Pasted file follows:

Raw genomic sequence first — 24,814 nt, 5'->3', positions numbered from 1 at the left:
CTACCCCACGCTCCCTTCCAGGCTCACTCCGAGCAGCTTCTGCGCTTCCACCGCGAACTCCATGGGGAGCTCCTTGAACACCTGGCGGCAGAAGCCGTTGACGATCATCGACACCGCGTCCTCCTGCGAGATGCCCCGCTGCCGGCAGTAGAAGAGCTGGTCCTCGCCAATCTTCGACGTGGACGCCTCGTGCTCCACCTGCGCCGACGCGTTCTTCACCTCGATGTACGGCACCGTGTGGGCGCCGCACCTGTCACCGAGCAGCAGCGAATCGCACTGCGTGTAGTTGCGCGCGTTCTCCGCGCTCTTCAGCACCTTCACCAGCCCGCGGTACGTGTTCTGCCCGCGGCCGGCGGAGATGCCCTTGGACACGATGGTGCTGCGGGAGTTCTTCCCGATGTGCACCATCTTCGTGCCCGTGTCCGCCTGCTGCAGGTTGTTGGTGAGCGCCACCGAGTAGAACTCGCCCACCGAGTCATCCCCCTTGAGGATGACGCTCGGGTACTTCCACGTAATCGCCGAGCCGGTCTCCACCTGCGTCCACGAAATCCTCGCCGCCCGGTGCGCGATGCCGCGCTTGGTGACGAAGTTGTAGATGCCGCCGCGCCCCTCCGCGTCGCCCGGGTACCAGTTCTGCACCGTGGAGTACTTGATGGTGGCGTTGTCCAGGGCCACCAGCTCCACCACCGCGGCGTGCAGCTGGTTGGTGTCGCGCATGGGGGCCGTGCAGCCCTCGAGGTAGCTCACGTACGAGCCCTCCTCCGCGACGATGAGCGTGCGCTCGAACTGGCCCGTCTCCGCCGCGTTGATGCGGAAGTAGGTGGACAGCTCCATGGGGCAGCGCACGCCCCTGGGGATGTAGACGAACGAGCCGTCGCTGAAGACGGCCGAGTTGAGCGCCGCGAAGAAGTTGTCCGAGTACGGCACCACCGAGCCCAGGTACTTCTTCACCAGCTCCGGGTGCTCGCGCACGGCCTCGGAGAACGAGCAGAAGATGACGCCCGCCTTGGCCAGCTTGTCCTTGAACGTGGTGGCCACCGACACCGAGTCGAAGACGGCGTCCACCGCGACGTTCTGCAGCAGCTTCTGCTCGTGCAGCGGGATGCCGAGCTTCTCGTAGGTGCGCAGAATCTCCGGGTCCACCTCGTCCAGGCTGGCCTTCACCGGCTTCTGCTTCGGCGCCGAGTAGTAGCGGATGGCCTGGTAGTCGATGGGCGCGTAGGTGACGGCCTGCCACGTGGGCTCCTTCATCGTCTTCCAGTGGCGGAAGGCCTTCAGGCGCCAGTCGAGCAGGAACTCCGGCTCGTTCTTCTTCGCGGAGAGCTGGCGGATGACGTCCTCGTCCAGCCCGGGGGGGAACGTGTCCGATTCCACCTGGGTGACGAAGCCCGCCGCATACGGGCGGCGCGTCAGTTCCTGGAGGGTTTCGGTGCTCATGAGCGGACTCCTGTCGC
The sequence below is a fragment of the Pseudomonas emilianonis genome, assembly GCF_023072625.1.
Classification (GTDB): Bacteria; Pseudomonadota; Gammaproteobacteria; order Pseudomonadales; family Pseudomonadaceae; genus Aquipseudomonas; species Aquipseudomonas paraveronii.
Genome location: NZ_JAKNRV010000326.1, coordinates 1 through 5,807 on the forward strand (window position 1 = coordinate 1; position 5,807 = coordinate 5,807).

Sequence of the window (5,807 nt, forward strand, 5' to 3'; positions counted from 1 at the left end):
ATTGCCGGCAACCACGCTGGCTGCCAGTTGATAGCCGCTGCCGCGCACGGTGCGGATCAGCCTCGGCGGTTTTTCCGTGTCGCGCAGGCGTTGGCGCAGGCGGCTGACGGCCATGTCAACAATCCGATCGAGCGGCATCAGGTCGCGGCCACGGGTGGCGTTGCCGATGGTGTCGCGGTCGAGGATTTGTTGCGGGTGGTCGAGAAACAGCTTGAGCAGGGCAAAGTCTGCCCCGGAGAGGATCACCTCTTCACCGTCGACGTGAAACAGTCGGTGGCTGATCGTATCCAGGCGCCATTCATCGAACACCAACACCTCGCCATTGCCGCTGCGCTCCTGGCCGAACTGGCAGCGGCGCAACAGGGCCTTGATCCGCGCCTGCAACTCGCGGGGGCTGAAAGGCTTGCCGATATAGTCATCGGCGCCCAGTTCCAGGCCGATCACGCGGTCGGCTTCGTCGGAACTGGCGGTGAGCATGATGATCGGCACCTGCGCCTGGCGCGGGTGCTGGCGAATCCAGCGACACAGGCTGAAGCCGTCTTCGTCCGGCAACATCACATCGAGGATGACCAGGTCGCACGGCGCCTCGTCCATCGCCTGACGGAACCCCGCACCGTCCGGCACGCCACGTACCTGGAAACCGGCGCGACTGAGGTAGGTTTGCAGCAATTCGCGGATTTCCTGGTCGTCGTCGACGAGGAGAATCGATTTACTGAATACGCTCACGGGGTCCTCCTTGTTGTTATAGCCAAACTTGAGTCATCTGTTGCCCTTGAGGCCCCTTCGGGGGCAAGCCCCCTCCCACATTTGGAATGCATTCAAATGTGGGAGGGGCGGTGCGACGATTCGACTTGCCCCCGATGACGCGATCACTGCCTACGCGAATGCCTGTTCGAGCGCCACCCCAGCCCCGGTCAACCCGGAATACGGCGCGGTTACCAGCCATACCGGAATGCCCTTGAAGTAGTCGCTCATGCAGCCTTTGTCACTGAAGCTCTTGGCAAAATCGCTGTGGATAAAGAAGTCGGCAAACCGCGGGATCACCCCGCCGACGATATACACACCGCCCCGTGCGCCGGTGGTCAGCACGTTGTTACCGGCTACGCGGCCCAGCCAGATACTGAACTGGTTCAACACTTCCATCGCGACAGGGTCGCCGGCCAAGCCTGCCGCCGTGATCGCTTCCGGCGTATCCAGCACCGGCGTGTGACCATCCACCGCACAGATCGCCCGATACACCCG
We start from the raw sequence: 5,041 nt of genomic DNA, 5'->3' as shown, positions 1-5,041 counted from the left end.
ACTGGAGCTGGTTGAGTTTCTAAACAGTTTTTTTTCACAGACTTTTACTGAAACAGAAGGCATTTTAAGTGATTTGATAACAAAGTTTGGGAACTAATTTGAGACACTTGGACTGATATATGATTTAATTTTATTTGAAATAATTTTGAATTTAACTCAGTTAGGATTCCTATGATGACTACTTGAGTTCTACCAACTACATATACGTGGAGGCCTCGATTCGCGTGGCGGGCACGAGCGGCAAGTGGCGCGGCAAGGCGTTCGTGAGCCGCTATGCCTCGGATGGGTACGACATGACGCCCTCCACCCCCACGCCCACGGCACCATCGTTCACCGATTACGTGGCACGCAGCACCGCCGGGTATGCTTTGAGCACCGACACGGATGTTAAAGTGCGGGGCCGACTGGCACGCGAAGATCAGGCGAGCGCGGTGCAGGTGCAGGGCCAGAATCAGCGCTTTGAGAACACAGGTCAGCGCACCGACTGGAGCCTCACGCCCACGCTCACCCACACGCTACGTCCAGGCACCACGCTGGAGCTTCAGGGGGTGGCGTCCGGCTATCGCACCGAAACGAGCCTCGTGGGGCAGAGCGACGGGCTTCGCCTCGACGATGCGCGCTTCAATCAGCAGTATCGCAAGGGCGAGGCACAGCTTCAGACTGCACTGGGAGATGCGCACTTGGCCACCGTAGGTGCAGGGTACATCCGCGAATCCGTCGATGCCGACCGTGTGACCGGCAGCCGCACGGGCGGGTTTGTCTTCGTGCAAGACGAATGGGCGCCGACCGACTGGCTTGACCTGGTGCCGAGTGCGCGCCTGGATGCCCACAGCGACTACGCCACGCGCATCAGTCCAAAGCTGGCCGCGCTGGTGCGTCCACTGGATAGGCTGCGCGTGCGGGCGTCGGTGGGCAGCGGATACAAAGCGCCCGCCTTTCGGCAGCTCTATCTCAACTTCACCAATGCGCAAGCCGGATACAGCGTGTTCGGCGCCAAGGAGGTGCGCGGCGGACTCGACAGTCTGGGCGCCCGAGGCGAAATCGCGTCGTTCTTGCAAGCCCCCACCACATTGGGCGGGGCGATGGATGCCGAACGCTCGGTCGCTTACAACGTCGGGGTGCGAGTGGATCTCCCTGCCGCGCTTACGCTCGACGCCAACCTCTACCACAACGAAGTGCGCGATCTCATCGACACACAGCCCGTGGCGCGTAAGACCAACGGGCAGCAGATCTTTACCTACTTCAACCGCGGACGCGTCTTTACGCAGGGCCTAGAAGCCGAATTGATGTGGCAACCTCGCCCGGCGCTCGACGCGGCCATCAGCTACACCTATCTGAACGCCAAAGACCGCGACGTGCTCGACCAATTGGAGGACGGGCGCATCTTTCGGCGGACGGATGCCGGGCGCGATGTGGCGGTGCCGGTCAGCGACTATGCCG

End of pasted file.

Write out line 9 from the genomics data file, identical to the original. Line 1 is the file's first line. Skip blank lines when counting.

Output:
ACTGGAGCTGGTTGAGTTTCTAAACAGTTTTTTTTCACAGACTTTTACTGAAACAGAAGGCATTTTAAGTGATTTGATAACAAAGTTTGGGAACTAATTTGAGACACTTGGACTGATATATGATTTAATTTTATTTGAAATAATTTTGAATTTAACTCAGTTAGGATTCCTATGATGACTACTTGAGTTCTACCAACTACATATACGTGGAGGCCTCGATTCGCGTGGCGGGCACGAGCGGCAAGTGGCGCGGCAAGGCGTTCGTGAGCCGCTATGCCTCGGATGGGTACGACATGACGCCCTCCACCCCCACGCCCACGGCACCATCGTTCACCGATTACGTGGCACGCAGCACCGCCGGGTATGCTTTGAGCACCGACACGGATGTTAAAGTGCGGGGCCGACTGGCACGCGAAGATCAGGCGAGCGCGGTGCAGGTGCAGGGCCAGAATCAGCGCTTTGAGAACACAGGTCAGCGCACCGACTGGAGCCTCACGCCCACGCTCACCCACACGCTACGTCCAGGCACCACGCTGGAGCTTCAGGGGGTGGCGTCCGGCTATCGCACCGAAACGAGCCTCGTGGGGCAGAGCGACGGGCTTCGCCTCGACGATGCGCGCTTCAATCAGCAGTATCGCAAGGGCGAGGCACAGCTTCAGACTGCACTGGGAGATGCGCACTTGGCCACCGTAGGTGCAGGGTACATCCGCGAATCCGTCGATGCCGACCGTGTGACCGGCAGCCGCACGGGCGGGTTTGTCTTCGTGCAAGACGAATGGGCGCCGACCGACTGGCTTGACCTGGTGCCGAGTGCGCGCCTGGATGCCCACAGCGACTACGCCACGCGCATCAGTCCAAAGCTGGCCGCGCTGGTGCGTCCACTGGATAGGCTGCGCGTGCGGGCGTCGGTGGGCAGCGGATACAAAGCGCCCGCCTTTCGGCAGCTCTATCTCAACTTCACCAATGCGCAAGCCGGATACAGCGTGTTCGGCGCCAAGGAGGTGCGCGGCGGACTCGACAGTCTGGGCGCCCGAGGCGAAATCGCGTCGTTCTTGCAAGCCCCCACCACATTGGGCGGGGCGATGGATGCCGAACGCTCGGTCGCTTACAACGTCGGGGTGCGAGTGGATCTCCCTGCCGCGCTTACGCTCGACGCCAACCTCTACCACAACGAAGTGCGCGATCTCATCGACACACAGCCCGTGGCGCGTAAGACCAACGGGCAGCAGATCTTTACCTACTTCAACCGCGGACGCGTCTTTACGCAGGGCCTAGAAGCCGAATTGATGTGGCAACCTCGCCCGGCGCTCGACGCGGCCATCAGCTACACCTATCTGAACGCCAAAGACCGCGACGTGCTCGACCAATTGGAGGACGGGCGCATCTTTCGGCGGACGGATGCCGGGCGCGATGTGGCGGTGCCGGTCAGCGACTATGCCG